MEDFORD, Ore. — Talks in the Medford teachers strike have broken off, and attendance has fallen below 50 percent.
Bargaining ended late Thursday afternoon, and the two sides didn’t schedule a time to resume, The Medford Mail Tribune reported.
Both sides said there’s a chance they will meet with a state mediator Tuesday.
Union President Cheryl Lashley said the school board is fixated on winning a three-year contract, which teachers don’t want.
Superintendent Phil Long said teachers have made only an insubstantial effort at compromise.
The strike began last week. Schools were reopened Tuesday with substitute teachers, half day-schedules and attendance at 68 percent.
That fell to 52 percent Wednesday and 48 percent Thursday.
At North Medford High School, dozens of students stood on picket lines with teachers, and the attendance rate was 36 percent.
Medford is the state’s eighth largest district, with an enrollment of about 13,500.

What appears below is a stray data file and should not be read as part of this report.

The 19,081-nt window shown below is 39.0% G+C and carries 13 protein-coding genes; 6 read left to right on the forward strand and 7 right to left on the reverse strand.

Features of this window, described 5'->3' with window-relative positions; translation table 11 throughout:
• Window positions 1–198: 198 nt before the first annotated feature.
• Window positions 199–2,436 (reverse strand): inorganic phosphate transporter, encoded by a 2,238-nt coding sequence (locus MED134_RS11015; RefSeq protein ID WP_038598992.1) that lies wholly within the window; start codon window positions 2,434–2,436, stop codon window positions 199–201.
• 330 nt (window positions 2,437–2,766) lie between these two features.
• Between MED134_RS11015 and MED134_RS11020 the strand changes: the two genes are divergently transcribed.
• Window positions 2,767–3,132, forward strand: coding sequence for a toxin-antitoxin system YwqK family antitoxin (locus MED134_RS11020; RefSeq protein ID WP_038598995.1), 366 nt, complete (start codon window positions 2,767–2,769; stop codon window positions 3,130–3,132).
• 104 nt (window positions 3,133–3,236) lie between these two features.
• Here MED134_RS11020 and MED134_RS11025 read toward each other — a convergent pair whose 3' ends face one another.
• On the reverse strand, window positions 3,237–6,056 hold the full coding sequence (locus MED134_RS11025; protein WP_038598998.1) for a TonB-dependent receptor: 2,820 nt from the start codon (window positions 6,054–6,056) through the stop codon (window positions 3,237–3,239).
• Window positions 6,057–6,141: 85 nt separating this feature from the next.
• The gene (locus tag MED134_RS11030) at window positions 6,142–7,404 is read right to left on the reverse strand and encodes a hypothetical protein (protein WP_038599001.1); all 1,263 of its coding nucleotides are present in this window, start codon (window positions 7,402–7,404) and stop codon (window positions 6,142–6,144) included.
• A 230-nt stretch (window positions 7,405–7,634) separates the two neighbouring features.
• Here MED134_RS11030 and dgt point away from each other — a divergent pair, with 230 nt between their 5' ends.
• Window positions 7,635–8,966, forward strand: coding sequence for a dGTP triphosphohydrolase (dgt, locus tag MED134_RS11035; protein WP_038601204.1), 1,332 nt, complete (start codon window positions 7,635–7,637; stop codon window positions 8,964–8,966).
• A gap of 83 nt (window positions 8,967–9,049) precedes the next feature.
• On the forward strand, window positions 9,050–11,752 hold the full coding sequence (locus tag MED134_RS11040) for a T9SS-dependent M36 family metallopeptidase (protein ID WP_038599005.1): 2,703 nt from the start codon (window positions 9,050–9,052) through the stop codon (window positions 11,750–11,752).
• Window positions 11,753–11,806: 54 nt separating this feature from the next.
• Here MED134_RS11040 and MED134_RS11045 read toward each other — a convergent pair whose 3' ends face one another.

“This has been an excruciatingly difficult week for our community,” Long said. “It’s not what we want to be doing, but we’ve got to keep our school open. We got kids who want to continue their educations, parents who need them in school, and we’re going to do that.”
Dan Jones, vice president of the Medford Education Association, said the board’s bargaining position amounts to a cut for teachers.
“We are unwilling to accept a proposal where teachers are making less in one year than the year before … and that is the board’s current offer,” he said. “We are currently being held hostage by a board that cares more about winning than they do about our kids.”